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Is home health care in trouble?

Published by Central Oregonian
Steve Kadel
July 14, 2015

People who rely on healthcare delivered in their home may soon find it difficult to get, particularly in the most rural parts of Central Oregon.

Jim Carlson, of Asher Home Health Services in Fossil, estimates that 70 percent of home healthcare service providers in the sprawling Second District served by Rep. Greg Walden (R-Hood River) are losing money. About half of the home healthcare providers across Oregon had negative profit margins in 2013, he said.

Much of the reason is that Medicare home health reimbursement is being cut 3.5 percent each year from 2014 to 2017 – a total reduction of 14 percent. That decision was made by the Centers for Medicare and Medicaid Services as part of the Affordable Care Act.

“This is not a problem with bad management,” Carlson said. “It is a problem with reimbursement, which is primarily Medicare. Thus the solution must be national.”

Walden introduced a bill last year that would stop the home healthcare cuts. The House didn’t vote on the bill before the end of last year’s session, so Walden has been working to reintroduce the legislation.

“Home healthcare allows many seniors in Central and Eastern Oregon to stay out of hospitals or nursing homes and get care in their own homes,” Walden said in an email to the Central Oregonian. “This gives them more control over their healthcare and provides a sense of comfort, familiarity and normalcy for the patients and their loved ones.

“I know this firsthand because it’s a choice my parents made. But now thousands of seniors in Oregon are in danger of losing access to home healthcare services that they depend on due to cuts proposed by the Obama administration. Our bill would put patients and their families back in charge and strengthen the Medicare home health program for both seniors and taxpayers. Oregon seniors must continue to receive this important care on which they rely.”

Asher is the only home healthcare provider in Wheeler County, covering Mitchell and other small communities within a 60-mile radius. Federal funding cuts have caused Asher to reduce programs to keep from closing its doors completely.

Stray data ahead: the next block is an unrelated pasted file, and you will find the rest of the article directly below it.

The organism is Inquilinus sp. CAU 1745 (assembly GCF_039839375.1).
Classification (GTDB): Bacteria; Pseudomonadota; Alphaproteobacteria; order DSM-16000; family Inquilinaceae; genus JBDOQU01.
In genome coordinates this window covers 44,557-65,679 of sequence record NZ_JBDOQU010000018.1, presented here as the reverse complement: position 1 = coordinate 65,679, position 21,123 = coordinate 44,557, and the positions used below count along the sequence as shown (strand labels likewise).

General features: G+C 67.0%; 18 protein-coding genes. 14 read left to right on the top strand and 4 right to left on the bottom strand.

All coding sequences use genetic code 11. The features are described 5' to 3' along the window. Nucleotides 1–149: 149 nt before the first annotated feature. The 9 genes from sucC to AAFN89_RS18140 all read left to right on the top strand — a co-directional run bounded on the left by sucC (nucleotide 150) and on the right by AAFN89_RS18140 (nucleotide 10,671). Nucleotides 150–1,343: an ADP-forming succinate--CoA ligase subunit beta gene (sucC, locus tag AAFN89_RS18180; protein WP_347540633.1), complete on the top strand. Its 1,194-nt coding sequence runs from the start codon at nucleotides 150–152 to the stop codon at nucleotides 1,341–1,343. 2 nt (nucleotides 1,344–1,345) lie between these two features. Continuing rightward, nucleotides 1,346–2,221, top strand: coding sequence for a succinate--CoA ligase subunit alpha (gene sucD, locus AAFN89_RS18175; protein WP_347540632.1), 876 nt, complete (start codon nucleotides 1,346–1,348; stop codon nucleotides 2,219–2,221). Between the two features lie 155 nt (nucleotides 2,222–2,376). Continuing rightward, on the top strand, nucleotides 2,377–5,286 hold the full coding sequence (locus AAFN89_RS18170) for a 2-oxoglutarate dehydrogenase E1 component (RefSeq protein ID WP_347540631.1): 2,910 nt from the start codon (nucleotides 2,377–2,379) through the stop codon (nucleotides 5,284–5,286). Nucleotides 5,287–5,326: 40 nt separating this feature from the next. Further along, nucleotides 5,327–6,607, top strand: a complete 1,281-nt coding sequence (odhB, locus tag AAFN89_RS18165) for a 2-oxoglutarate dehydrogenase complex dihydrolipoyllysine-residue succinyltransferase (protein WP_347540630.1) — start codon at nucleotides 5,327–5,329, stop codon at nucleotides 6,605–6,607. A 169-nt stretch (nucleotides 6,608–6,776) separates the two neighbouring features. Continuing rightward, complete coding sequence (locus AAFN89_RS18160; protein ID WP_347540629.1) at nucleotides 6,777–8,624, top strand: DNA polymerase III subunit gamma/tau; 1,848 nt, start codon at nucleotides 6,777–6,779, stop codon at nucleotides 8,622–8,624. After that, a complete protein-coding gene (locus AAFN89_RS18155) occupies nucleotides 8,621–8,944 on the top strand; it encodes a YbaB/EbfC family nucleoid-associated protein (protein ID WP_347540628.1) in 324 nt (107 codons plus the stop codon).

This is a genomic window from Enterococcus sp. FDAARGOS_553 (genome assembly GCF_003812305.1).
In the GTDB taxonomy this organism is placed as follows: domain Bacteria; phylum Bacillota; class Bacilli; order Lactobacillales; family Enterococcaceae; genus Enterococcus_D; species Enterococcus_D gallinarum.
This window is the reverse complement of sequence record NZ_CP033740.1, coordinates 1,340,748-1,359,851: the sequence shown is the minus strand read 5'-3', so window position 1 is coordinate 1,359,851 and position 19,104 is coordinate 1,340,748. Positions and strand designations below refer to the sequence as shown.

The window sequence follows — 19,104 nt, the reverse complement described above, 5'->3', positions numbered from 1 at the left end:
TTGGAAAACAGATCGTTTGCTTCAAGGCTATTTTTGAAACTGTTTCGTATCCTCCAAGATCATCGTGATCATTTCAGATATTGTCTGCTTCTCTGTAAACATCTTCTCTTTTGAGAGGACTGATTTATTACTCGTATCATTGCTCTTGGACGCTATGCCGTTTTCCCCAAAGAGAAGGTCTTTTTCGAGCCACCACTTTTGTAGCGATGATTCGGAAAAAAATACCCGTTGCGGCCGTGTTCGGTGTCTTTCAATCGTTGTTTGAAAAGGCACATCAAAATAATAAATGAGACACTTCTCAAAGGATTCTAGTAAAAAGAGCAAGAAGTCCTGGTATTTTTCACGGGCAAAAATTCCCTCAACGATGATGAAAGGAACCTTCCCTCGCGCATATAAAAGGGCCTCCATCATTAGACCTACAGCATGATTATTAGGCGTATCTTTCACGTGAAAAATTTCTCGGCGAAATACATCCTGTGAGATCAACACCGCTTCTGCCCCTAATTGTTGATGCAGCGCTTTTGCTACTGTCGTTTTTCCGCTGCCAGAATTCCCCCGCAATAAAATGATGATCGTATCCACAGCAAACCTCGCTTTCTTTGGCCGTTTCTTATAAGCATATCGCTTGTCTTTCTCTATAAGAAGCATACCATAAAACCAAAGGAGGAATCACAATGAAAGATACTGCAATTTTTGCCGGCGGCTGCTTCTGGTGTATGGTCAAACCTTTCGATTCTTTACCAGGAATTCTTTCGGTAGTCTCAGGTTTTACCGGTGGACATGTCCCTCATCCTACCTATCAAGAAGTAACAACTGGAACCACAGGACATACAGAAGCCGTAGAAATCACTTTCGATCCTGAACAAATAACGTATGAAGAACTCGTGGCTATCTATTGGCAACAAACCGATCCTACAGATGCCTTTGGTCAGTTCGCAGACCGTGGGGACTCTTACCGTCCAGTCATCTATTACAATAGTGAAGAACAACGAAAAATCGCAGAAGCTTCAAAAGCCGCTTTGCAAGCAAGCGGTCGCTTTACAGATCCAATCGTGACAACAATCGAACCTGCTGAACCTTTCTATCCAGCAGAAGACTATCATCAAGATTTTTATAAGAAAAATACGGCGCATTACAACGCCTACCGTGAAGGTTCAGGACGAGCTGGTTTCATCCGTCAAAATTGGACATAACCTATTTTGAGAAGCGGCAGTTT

Sarah Myers, executive director of the Oregon Association for Home Care, points to the Fossil agency as an example of what’s happening to rural home healthcare providers throughout Oregon and the nation.

“Due to the net losses they are experiencing as a result of recent cuts, their staff is working around the clock without the benefit of sufficient backup, and often at substandard wages, to help seniors receive the clinical treatment they need in the setting they most prefer – their home,” Myers said. “What is just as striking is that home health providers are not even halfway through the unprecedented four-year, 3.5 percent per year cut that is being implemented by the Centers for Medicare and Medicaid Services.

“Without relief soon, even the heroic efforts of providers like Asher will be unable to prevent the large-scale closures that CMS itself has projected.”

Home healthcare workers do such things as administer vaccinations, give medications, change dressings on wounds, check a patient’s blood pressure and temperature, and even help with walking aids or artificial limbs. The care may be provided by a nurse or aide.

Pioneer Memorial Hospital in Prineville offers home healthcare here through the St. Charles Medical System. Holli Holland, director of home health services, said although there isn’t a lot of money to be made in home healthcare they have managed to make the program pay for itself despite the federal cutbacks.

“We are a pretty solid agency,” she said, “although the decrease in reimbursement is always a struggle for any agency regardless of size.”

Holland acknowledged that providers in smaller communities east of Prineville have a bigger struggle to survive than the St. Charles network, which provides at-home care from the Warm Springs Reservation to Madras, Redmond and Bend in addition to Prineville.

She noted there’s a “very large” difference in the cost for a patient spending a day in the hospital versus having a visit for home care. Holland estimated it might cost a couple of hundred dollars for a home visit while a hospital stay could cost several thousand dollars.

Despite the relative success of the St. Charles program, a study by the healthcare policy consultant Avalere Health of Washington, D.C., found the overall profit margin for publicly traded home health companies averaged 2.4 percent in 2014. That was down from a 7.1 percent profit level by those same providers in 2010.

The companies Avalere studied were mainly large providers, and industry officials believe profit margins are even lower than 2.4 percent for small, rural companies. Eric Berger, CEO of the Partnership for Quality Home Healthcare, agrees the problem stems from Medicare cuts.

“As Avalere Health has documented, even the largest home health providers are experiencing low single-digit overall margins,” he said. “If additional cuts occur, further closures and patient dislocation will result, jeopardizing the health and well-being of America’s most vulnerable elderly and disabled Medicare beneficiaries.”

Almost 70 percent of home healthcare patients are seniors, and 60 percent are women, according to the Partnership for Quality Home Healthcare, a trade association representing many home healthcare agencies.

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